The new drug abuse: ‘changing the bumpers’ on computerized drug-infusion pumps

As human beings, our connection points to the so-called Internet of Things are still forming and developing and, in some cases, giving rise to security concerns.

 We use this Internet of Things (IoT) term to classify everything from:

  • So-called ‘wearable’ Fitbit-style health tracker devices
  • Internet-connected home heating and/or surveillance systems
  • More industrial-level sensors and equipment maintenance networks

 But with widespread connectivity comes the potential for widespread risk.

 The BBC news network reported an incident this month where a security specialist ‘joked’ a Tweet about hacking the on-board Internet service on a United Airlines flight. Needless to say, the airline (and the FBI) didn’t take it as a joke.

Automated life controls

This personal connection to electronic devices has of course extended to hospital environments and healthcare organizations who are now making use of automated controls for a variety of tasks.

Computerized drug-infusion pumps are on the one hand a life-saving godsend designed to take pressure off of doctors and nurses so that patients get exactly the right doses of medication delivered at exactly the right time. On the other hand they do represent an electronic connection to the network and, logically, they will always represent a risk in much the same way that the airline example showed us.

To allay your fears slightly, there is neither widespread hacking of aircraft passenger web-access systems or drug-infusion pumps at the time of writing, but the potential exists for these vulnerabilities to be exploited and therefore the risks must be aired.

It’s not just simply a question of external hacking though. Computerized systems also require the operative to exercise a degree of authentication against hospital guidelines for drug administration, so the risk factors here are:

A new ‘drug library’ could be uploaded without best practice guidelines being observed.

  • An existing ‘drug library’ could be altered by anyone with access to the network.
  • Allowable limits for drug administration could be altered by anyone who comes into contact with the ‘drug library’ at any moment in time unless adequate policy access controls are in place.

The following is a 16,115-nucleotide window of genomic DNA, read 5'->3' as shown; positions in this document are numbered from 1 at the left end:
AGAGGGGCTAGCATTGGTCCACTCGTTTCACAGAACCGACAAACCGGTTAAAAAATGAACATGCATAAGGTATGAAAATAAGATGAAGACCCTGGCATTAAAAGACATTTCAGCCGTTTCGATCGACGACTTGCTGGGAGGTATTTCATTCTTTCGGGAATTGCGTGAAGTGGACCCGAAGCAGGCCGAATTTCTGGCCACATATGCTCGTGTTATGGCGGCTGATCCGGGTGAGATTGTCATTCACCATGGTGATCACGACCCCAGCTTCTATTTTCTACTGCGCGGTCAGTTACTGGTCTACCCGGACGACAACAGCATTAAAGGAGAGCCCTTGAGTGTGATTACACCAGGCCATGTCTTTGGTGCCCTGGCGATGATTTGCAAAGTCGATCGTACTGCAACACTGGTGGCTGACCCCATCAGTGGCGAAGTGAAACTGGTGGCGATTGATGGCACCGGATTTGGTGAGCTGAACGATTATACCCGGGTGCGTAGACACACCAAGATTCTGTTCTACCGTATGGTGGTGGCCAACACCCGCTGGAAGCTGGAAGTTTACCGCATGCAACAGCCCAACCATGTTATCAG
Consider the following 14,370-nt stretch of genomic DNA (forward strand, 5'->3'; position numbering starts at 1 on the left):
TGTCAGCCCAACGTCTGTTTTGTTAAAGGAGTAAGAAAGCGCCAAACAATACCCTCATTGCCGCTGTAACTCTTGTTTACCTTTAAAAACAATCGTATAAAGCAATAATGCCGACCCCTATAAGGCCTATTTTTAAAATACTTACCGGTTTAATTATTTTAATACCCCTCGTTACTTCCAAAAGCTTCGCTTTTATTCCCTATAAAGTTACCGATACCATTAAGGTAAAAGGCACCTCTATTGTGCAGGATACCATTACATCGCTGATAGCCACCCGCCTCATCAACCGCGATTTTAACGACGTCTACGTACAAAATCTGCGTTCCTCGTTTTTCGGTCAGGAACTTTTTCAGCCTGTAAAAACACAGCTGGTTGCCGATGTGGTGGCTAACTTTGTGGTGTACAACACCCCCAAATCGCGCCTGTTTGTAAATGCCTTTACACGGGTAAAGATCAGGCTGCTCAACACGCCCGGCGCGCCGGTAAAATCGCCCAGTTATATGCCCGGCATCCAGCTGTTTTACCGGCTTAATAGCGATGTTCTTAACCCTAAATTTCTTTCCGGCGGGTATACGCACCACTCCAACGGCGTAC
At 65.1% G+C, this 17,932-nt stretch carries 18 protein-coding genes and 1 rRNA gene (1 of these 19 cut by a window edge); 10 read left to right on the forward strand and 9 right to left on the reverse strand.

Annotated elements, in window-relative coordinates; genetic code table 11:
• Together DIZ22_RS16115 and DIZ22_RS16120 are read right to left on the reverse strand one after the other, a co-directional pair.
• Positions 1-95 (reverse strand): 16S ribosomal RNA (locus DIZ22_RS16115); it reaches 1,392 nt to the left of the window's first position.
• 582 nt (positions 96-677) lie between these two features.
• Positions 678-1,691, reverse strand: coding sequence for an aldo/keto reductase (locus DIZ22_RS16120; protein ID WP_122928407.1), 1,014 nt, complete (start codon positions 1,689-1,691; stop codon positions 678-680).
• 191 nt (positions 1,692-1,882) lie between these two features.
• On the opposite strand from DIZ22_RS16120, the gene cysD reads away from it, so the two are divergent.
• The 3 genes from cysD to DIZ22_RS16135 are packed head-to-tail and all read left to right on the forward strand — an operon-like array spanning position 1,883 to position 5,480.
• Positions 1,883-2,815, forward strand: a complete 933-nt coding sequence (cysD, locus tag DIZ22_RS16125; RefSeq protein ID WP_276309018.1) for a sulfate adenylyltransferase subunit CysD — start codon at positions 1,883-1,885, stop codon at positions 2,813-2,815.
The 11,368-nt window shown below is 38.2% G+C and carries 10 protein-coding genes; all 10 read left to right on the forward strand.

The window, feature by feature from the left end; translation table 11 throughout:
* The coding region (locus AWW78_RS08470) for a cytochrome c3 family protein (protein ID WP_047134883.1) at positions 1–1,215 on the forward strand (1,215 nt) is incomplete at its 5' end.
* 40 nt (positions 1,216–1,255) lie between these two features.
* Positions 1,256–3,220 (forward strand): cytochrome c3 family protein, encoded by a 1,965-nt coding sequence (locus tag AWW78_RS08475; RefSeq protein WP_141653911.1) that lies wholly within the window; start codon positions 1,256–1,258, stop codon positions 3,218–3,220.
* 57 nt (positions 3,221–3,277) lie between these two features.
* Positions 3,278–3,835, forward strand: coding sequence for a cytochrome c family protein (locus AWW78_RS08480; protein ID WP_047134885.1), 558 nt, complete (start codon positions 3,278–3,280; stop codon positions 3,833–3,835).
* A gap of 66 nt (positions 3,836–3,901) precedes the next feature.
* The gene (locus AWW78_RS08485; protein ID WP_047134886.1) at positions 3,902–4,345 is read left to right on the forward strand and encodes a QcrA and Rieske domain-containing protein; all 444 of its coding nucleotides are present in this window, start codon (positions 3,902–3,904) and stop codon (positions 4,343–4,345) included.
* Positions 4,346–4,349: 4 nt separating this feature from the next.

Changing the bumpers

Dr. Robert Wachter, associate chair of UC San Francisco’s Department of Medicine is quoted this month on the website saying that at the outset here, the risk from “changing the bumpers” — the high and low permissible doses — doesn’t seem to be very high.

“It’s probably not going to kill someone today. But in a big institution giving 100,000 medications over the course of a month, screwing around with those bumpers is going to cause harm at some point. That worries me. Anything like this at some point will kill someone,” said Wachter.

The pumps in question in this story are built to intercommunicate using monitoring software build by MedNet Healthcare Technologies. Drug libraries (and their updates) are managed on a Windows-based operating system designed by a company called Hospira that sits on the hospital’s server to send drug library updates to the pumps. Each pump works with a built in communication module designed so that it can receive instructions before it is set to work.

In other words, the number of electronic joins, junctions and connection boxes is not inconsiderable – and this healthcare centric example is widely reflective of the way connected devices pose risks throughout the rest of the business world.

Contact our security experts today to keep your organization and your data safe from the real threats you may face in 2015 and beyond.

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